U.S. House panels open joint probe into FBI's handling of Clinton emails

Source: Xinhua| 2017-10-25 04:27:07|Editor: yan
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WASHINGTON, Oct. 24 (Xinhua) -- The Republican-controlled U.S. House Judiciary and Oversight committees on Tuesday announced a joint probe into how the FBI handled its 2016 investigation into Hillary Clinton's use of a private email server when she was U.S. Secretary of State.

"Decisions made by the Department of Justice in 2016 have led to a host of outstanding questions that must be answered," House Judiciary Committee Chairman Bob Goodlatte and House Oversight and Government Reform Committee Chairman Trey Gowdy, both Republicans, said in a joint statement.

The two chairmen said they have questions about the FBI's decision to openly declare the bureau's investigation into Clinton's handling of classified information, while quietly investigating Donald Trump campaign associates.

The panels also want to know why the FBI, instead of the Justice Department, recommended that Clinton not be charged after the investigation concluded, as well as the reasoning behind the FBI timeline for announcing such decisions.

"The Committees will review these decisions and others to better understand the reasoning behind how certain conclusions were drawn. Congress has a constitutional duty to preserve the integrity of our justice system by ensuring transparency and accountability of actions taken," said the statement.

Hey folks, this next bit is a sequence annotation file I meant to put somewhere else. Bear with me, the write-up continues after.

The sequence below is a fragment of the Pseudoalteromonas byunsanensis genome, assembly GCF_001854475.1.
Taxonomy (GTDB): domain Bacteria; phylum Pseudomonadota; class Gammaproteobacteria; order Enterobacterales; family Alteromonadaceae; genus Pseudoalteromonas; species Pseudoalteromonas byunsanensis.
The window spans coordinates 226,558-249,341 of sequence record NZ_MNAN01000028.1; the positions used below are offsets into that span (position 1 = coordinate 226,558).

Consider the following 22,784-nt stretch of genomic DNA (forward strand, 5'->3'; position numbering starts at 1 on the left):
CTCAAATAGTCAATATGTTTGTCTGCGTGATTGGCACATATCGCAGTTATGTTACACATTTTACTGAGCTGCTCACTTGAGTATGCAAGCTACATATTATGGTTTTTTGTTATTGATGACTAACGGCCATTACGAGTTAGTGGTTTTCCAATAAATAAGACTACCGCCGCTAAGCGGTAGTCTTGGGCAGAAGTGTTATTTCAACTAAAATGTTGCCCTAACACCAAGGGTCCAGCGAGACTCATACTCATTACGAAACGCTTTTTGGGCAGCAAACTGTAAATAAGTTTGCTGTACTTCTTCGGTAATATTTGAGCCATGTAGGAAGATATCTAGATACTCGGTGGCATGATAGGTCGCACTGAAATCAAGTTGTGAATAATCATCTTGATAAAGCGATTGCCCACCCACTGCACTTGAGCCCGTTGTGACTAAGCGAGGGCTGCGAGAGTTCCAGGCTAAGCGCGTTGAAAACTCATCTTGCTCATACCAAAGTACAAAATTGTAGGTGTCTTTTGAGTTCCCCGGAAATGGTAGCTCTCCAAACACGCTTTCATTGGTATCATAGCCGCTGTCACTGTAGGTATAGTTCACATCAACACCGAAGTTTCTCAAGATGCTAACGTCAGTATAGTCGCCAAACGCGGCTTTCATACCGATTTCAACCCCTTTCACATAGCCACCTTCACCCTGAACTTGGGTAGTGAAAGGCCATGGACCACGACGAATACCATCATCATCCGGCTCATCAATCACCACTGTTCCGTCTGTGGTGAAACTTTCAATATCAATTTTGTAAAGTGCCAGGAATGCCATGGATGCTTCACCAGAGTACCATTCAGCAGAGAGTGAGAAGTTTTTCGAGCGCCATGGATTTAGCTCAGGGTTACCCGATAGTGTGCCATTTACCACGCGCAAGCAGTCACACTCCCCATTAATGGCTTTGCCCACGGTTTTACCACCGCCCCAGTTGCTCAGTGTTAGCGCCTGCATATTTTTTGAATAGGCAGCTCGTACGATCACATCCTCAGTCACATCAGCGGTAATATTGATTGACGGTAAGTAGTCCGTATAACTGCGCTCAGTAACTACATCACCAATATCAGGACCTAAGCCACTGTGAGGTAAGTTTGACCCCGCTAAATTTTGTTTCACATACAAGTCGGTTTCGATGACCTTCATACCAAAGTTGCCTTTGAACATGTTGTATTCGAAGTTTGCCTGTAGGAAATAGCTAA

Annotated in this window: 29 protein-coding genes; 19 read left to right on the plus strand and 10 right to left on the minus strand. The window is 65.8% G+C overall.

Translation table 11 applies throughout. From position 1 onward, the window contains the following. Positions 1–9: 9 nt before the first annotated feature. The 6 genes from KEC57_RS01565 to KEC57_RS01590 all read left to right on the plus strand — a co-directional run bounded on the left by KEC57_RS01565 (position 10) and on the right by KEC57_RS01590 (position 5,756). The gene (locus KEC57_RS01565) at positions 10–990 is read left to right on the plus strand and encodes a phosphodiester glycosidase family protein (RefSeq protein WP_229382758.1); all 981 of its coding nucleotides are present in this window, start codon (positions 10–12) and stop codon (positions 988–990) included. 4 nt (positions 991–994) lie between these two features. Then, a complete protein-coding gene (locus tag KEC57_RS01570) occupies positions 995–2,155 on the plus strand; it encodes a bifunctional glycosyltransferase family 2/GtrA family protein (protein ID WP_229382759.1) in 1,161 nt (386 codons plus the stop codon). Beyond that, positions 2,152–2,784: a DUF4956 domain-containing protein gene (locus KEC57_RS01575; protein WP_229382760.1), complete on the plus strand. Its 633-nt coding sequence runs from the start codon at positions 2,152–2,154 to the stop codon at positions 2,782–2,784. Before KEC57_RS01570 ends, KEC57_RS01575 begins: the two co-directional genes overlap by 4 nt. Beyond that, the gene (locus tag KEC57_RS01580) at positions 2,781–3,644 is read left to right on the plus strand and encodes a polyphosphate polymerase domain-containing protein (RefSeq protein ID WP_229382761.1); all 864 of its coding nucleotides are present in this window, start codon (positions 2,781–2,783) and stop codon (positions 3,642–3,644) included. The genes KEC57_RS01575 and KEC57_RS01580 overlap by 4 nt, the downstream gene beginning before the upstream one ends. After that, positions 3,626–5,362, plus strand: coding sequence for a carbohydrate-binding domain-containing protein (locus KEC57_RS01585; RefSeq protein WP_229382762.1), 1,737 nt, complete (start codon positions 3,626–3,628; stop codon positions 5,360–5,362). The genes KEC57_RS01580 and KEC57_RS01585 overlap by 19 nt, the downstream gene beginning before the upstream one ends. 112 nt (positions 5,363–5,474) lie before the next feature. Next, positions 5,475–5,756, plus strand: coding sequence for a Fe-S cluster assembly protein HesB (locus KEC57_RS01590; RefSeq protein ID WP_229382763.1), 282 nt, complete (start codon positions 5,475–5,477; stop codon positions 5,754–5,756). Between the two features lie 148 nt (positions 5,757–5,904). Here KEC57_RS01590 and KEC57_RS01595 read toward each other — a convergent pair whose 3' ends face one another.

The then FBI director James Comey, who was ousted by President Donald Trump earlier this year, began drafting his statement that the FBI would not recommend charges months before his July 2016 announcement, according to a The Hill news daily report.

Comey's decision was even drawn up "before the FBI had interviewed key witnesses," Senate Judiciary Committee Chairman Chuck Grassley said in late August.

However, House Democrats slammed the decision as an attempt to distract the public eye from the Russia meddling investigation that they said is picking up speed.

"This new investigation is a massive diversion to distract from the lack of Republican oversight of the Trump Administration and the national security threat that Russia poses," the top Democrats at the two House panels, Oversight's Elijah Cummings and Judiciary's John Conyers, said in a joint statement.